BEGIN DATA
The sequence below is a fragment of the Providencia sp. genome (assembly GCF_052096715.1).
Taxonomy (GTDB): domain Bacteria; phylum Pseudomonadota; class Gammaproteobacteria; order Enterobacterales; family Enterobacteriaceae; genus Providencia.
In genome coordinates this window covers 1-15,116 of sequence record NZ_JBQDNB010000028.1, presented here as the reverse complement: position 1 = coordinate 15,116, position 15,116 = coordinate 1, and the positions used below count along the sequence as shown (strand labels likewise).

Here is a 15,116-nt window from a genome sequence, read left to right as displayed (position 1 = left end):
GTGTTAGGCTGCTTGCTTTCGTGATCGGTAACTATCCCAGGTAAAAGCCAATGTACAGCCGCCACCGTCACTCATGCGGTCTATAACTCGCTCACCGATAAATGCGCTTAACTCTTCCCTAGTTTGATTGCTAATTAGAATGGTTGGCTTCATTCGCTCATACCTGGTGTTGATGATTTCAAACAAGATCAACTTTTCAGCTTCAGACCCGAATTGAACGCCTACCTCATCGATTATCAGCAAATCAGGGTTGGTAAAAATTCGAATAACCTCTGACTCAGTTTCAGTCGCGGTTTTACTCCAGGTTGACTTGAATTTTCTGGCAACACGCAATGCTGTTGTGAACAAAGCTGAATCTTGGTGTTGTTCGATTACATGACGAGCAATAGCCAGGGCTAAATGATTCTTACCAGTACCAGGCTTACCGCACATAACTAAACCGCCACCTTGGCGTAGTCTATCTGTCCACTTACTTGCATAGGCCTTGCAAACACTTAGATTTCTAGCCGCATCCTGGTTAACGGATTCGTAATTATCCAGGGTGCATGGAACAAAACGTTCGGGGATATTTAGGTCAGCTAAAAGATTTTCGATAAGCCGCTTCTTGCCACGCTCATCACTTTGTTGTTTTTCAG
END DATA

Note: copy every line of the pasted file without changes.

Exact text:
The sequence below is a fragment of the Providencia sp. genome (assembly GCF_052096715.1).
Taxonomy (GTDB): domain Bacteria; phylum Pseudomonadota; class Gammaproteobacteria; order Enterobacterales; family Enterobacteriaceae; genus Providencia.
In genome coordinates this window covers 1-15,116 of sequence record NZ_JBQDNB010000028.1, presented here as the reverse complement: position 1 = coordinate 15,116, position 15,116 = coordinate 1, and the positions used below count along the sequence as shown (strand labels likewise).

Here is a 15,116-nt window from a genome sequence, read left to right as displayed (position 1 = left end):
GTGTTAGGCTGCTTGCTTTCGTGATCGGTAACTATCCCAGGTAAAAGCCAATGTACAGCCGCCACCGTCACTCATGCGGTCTATAACTCGCTCACCGATAAATGCGCTTAACTCTTCCCTAGTTTGATTGCTAATTAGAATGGTTGGCTTCATTCGCTCATACCTGGTGTTGATGATTTCAAACAAGATCAACTTTTCAGCTTCAGACCCGAATTGAACGCCTACCTCATCGATTATCAGCAAATCAGGGTTGGTAAAAATTCGAATAACCTCTGACTCAGTTTCAGTCGCGGTTTTACTCCAGGTTGACTTGAATTTTCTGGCAACACGCAATGCTGTTGTGAACAAAGCTGAATCTTGGTGTTGTTCGATTACATGACGAGCAATAGCCAGGGCTAAATGATTCTTACCAGTACCAGGCTTACCGCACATAACTAAACCGCCACCTTGGCGTAGTCTATCTGTCCACTTACTTGCATAGGCCTTGCAAACACTTAGATTTCTAGCCGCATCCTGGTTAACGGATTCGTAATTATCCAGGGTGCATGGAACAAAACGTTCGGGGATATTTAGGTCAGCTAAAAGATTTTCGATAAGCCGCTTCTTGCCACGCTCATCACTTTGTTGTTTTTCAG